I’m not sure if it is morose to always remember this day, or respectful? For me, however, today is a day that was forever seared into my memory. It was four years ago today that my Dad passed away. It was peaceful and swift and almost without incident. It was almost a non-event- had it not been for the fact that I still grieve for him to this day.
It was seven o’clock at night. I have heard it said that you are more likely to pass away at the time of day when you were more active. Morning people, for example, tend to pass away in the morning. My Dad was a night person. He sure liked to sleep in. He would have never done well in a nursing home where there is a regime of breakfast at 8:00 am, lunch at noon, and dinner at 6:00. Being home with care allowed him the luxury and dignity to make his own choices. Afterall, for all that he gave to family and country, I would think he deserved that.
My friend, Janine, taught me to speak to him as though he were still alert and with me and, so, as he lay in his bed in a seeming coma, I did. “Good morning, Dad”, I remember saying to him this time four years ago. “It is a beautiful day. You would really enjoy being outside in the woods today.” And I raised the blinds.
Dad loved the woods. He always called the property where he and Mom lived for twenty some odd years, their own Walden Pond. I would often hear him recite a passage from Thoreau’s novel while he was in the midst of the forest:
“I went to the woods because I wished to live deliberately, to front only the essential facts of life, and see if I could not learn what it had to teach, and not, when I came to die, discover that I had not lived. I did not wish to live what was not life, living is so dear; nor did I wish to practise resignation, unless it was quite necessary. I wanted to live deep and suck out all the marrow of life, to live so sturdily and Spartan-like as to put to rout all that was not life, to cut a broad swath and shave close, to drive life into a corner, and reduce it to its lowest terms.”
I’m not so sure that Mom wanted to live “Spartan-like” and would often tease him about being “cheap”. Of course, she ended up getting what she wanted anyhow and then they would laugh about who actually wore the pants in the family.
I think I have a bit of Walden Pond here in my own back yard. While it is named a much less elegant name, “Bear Creek”, it most certainly does evoke the longing to live among nature. The birds fly wildly by me as i write this post and the wind passes gently through the trees to rustle their leaves just enough to create a glorious philharmonic of sound. I really must try to learn the bird calls, I am reminded. I’m not sure which call belongs to which bird. Dad knew them all and could whistle them right back. He got a kick out of communicating with the birds. He got a kick out of most things in his life. I’d like to think that when it came time to die, realize that he had lived richly and deeply. I’d like to think that he, as I, had sucked the marrow of life. I know he cut a broad swath and that his path will be remembered forever.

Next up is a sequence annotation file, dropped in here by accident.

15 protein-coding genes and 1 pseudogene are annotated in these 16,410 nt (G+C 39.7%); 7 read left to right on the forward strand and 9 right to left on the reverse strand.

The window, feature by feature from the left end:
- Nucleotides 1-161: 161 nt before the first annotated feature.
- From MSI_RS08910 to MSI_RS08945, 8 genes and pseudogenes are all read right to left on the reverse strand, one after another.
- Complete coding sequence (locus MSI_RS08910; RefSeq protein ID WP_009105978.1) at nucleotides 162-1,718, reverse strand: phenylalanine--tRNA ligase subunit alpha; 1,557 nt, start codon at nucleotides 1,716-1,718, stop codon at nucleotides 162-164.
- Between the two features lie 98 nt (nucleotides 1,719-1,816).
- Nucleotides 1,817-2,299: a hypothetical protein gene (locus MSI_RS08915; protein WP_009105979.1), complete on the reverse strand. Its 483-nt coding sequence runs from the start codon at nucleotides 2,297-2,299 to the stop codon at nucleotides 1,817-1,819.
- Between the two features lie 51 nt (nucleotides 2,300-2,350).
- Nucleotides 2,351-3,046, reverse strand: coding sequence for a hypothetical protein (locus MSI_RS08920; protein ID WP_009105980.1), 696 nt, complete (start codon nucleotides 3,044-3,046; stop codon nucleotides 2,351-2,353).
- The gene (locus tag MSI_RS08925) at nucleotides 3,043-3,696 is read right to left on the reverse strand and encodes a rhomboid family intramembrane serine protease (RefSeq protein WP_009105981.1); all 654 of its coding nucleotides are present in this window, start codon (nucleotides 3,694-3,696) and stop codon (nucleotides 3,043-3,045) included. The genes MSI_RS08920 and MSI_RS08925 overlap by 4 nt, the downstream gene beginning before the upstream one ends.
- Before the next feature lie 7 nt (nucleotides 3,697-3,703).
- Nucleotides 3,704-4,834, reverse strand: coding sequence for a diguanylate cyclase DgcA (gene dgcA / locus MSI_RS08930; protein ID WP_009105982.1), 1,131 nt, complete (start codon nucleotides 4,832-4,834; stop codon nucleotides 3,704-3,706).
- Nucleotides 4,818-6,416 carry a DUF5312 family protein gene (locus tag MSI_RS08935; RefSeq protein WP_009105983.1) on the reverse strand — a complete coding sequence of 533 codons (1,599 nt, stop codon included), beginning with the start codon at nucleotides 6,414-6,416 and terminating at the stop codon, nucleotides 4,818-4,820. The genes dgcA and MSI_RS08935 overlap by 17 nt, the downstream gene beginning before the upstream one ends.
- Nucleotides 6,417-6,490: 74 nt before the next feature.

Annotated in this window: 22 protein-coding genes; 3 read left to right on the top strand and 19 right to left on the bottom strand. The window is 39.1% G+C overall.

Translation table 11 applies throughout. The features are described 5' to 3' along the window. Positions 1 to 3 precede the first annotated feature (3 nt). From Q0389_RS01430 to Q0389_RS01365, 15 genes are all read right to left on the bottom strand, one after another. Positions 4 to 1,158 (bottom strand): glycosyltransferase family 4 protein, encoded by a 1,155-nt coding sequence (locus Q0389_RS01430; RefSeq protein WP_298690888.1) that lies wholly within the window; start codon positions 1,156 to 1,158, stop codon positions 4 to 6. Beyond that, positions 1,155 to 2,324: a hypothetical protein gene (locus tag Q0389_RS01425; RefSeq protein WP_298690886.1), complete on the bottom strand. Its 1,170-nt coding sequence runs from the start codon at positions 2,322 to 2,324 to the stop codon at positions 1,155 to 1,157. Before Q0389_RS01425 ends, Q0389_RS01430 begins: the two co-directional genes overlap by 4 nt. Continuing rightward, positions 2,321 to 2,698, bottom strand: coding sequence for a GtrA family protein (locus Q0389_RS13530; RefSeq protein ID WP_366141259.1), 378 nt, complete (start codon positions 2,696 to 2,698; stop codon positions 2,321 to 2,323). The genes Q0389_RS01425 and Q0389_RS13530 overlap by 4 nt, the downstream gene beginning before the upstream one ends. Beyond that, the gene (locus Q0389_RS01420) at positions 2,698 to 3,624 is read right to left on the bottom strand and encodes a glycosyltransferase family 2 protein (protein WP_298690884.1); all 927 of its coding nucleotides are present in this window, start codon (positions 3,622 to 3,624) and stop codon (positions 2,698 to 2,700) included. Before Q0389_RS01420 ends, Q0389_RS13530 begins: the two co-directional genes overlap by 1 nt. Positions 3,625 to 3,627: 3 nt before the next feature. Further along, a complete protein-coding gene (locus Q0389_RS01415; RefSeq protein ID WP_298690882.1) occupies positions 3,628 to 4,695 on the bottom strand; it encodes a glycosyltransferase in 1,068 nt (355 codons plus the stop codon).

There is no time to waste on regret or anger. There is always a solution to any problem. There is no room, in life, for jealousy and lies. There is always more joy in rejoicing with others about accomplishments, and supporting one another’s lives. To love deeply, to forgive readily, and to rejoice in the glory of the moment is divine. Not that Dad was perfect, but one tends to become more of a saint after death. Okay, Dad is still not a saint – but he sure was my cheer-leader. He appreciated the care I gave him, the food I cooked him, the time I spent with him listening to his stories. I brought my family to visit and eat dinners with him, I played his favorite music, and I shared his wine with him. I remembered Mom with him, I recorded his stories on a blog for him, and I reassured him that he was going to be okay. We watched fireworks from his balcony, shared Remembrance Day tears together, and kept in touch with his friends and family. Maybe he did not live in Walden Pond during his final days, but he sure lived life deeply.
One of the best lessons he offered me, however, was to “remember the good times”. Be positive. Appreciate what you have.
Thanks for the good times, Dad. Loving you still – Stacey.